Father Whose Son Was Killed in Maine Shooting Extends Love and Forgiveness

By Christine Batchelder   •   November 2, 2023

Billy Graham Rapid Response Team (BG-RRT) chaplains Yvonne and Tim Denmark pray for Leroy Walker Sr. after his son was killed in the mass shooting on Oct. 25. God has used the Denmarks' tragedy to help minister to others who are suffering.

Tuesday, October 24, was the last time Leroy Walker Sr. talked to his son, Joey. They had gone out to breakfast to talk about raising money for a local veteran’s group, and at the end of that conversation, Joey insisted on paying for his dad’s meal. Leroy says his son was always trying help others.

The two had a tight bond and Leroy loved his son deeply. Just one day later, Leroy’s whole world turned upside down.

The Moment Everything Changed

On October 25, 40-year-old Robert Card walked into Schemengees Bar & Grille in Lewiston, Maine, as well as a local bowling alley, where he murdered 18 people and wounded 13 more.

Leroy and his son, Joey, had a very close relationship.

Fourteen hours. That’s how long it took for Leroy to find out that his son, a manager at Schemengees, was killed. Police told family that on the night of the shooting, Joey was trying to stop the gunman from hurting anyone else when he was shot.

“I’m upset with the part of him pulling the trigger,” said Walker Sr. about the gunman. “I hate that part because he killed my son and many along with him, but do I hate him? No, I don’t hate him because he didn’t know what he was doing.

“I have learned that every step I’ve taken, especially in the last few days, if Jesus wasn’t in my life and I didn’t have Jesus to pray to, I don’t know if I could make it.”

Jesus Teaches Love and Forgiveness

Two weeks ago, Leroy’s pastor was preaching on Matthew 5—the importance of forgiveness and loving our enemies.

“You have heard that it was said, ‘You shall love your neighbor and hate your enemy.’ But I say to you, Love your enemies and pray for those who persecute you, so that you may be sons of your Father who is in heaven.” —Matthew 5:43-45, ESV

Now suddenly, that sermon from his pastor was coming to life. Leroy knew he had a choice. “I’ve only been a Christian for a short time, but in that short time, I’ve learned a lot. I can’t hate. I don’t hate this man. With all the stories of him needing help … this man had a real sickness,” Walker Sr. said.

Walker Sr. knows that as hard as it is right now, God will work everything out for His good and great purpose. He misses his son every moment of the day, but he also knows he will see his son again one day in Heaven. He wants others to know the love, forgiveness, and strength Jesus offers in times like this.

“I never thought I had it in me. My pastor has told us all that Jesus will use us when He needs to and that is what has happened right now. He is using me and my son to say to the world, ‘There is more in this world than hate.’”

In fact, Walker Sr. shared that he’s been receiving notes from people who had walked away from their faith, but have come back to the Lord after hearing his testimony. “I wasn’t always a Christian. I was like many people around here. ‘We don’t need the Lord. We can go on and do it on our own.’ That’s not true. We need Jesus,” he said.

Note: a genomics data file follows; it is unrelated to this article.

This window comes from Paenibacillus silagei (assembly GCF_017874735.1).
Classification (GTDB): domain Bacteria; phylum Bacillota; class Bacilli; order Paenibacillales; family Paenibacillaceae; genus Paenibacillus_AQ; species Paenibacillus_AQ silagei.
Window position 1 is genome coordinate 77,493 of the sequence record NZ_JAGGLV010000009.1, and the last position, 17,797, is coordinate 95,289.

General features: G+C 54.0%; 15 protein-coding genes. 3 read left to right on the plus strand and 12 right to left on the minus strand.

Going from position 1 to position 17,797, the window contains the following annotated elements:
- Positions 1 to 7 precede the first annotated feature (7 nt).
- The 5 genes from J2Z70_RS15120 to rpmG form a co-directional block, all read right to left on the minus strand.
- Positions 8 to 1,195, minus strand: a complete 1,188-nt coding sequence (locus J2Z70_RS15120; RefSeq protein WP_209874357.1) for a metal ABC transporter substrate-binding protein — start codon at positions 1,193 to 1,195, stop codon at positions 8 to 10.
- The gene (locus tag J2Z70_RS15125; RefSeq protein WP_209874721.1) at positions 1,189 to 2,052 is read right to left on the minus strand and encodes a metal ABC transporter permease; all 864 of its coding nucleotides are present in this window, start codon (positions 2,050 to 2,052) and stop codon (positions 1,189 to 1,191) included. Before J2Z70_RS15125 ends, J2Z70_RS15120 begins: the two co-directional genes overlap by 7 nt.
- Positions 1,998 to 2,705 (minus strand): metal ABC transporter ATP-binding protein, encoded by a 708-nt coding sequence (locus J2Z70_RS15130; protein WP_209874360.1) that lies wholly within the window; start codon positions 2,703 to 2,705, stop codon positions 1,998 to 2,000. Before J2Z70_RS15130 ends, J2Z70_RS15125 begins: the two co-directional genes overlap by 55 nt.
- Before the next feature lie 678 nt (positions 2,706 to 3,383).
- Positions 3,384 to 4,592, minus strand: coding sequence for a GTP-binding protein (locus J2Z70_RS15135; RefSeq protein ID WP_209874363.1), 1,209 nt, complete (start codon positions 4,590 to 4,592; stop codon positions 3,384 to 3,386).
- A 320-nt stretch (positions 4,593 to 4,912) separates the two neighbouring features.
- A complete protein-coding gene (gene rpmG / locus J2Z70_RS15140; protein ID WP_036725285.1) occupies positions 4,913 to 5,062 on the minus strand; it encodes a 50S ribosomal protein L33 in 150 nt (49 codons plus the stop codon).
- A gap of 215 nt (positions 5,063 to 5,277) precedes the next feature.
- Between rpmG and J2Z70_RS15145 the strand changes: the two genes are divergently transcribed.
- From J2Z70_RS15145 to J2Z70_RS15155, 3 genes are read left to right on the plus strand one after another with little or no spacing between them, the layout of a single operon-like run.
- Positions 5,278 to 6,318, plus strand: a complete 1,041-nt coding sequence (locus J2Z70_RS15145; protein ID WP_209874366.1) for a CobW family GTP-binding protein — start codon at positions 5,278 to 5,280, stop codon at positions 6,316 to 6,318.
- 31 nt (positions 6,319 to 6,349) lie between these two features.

Now that Walker Sr. has Jesus in his heart and life, he knows the Lord will take care of him going forward. He asks others to pray not only for the families of other victims but also for Robert Card’s family.

“I hope people don’t take hate towards them. Especially now. We have to pray for his family.”

BG-RRT chaplain Yvonne Denmark prays with a woman outside Schemengees Bar & Grille, one of the sites of the mass shooting.

Where the Healing Begins

BG-RRT chaplains Yvonne and Tim Denmark know all too well the pain and grief Leroy Walker Sr. is going through. Their oldest son, Matthew—just 21 years old—was killed by a car as he walked down a road in 2009. The 18-year-old driver had fallen asleep at the wheel.

The driver’s grandmother, a Christian, wrote the Denmarks a letter asking for forgiveness for her grandson. Shortly after, the Denmarks met the young man at a diner.

“We just hugged him and cried, because I just think that could have been my child that had done that,” said Yvonne. The driver apologized and the Denmarks prayed for the young man. “It can only be through God’s grace we weren’t angry. We just weren’t,” Tim shared.

Flowers, signs, and candles lie along the road in memory of those killed in this double tragedy.

Fourteen years later, only God could know that the Denmarks would meet Leroy Walker Sr. and connect through tragedy. When the Denmarks saw Leroy, Tim gently placed his arm around the grieving father and said, “We are not walking in your footsteps, but we have walked on your path. In the darkness … in the quietness, God will hold you. You have a powerful story that you are going to be able to share and help other people.”

The Denmarks know the road that lies ahead for Leroy, but they also know how God can powerfully use tragedy for good. Now, having served as BG-RRT chaplains since 2020, they see how time and time again, God puts people in their path to minister to who have gone through similar tragedies.

“It’s just amazing how God uses everything,” Tim said. “We feel humbled to be used, to be a part of this and the healing process.”

Would you pray for those in Lewiston, Maine, who are grieving, and for God to use BG-RRT chaplains for His glory?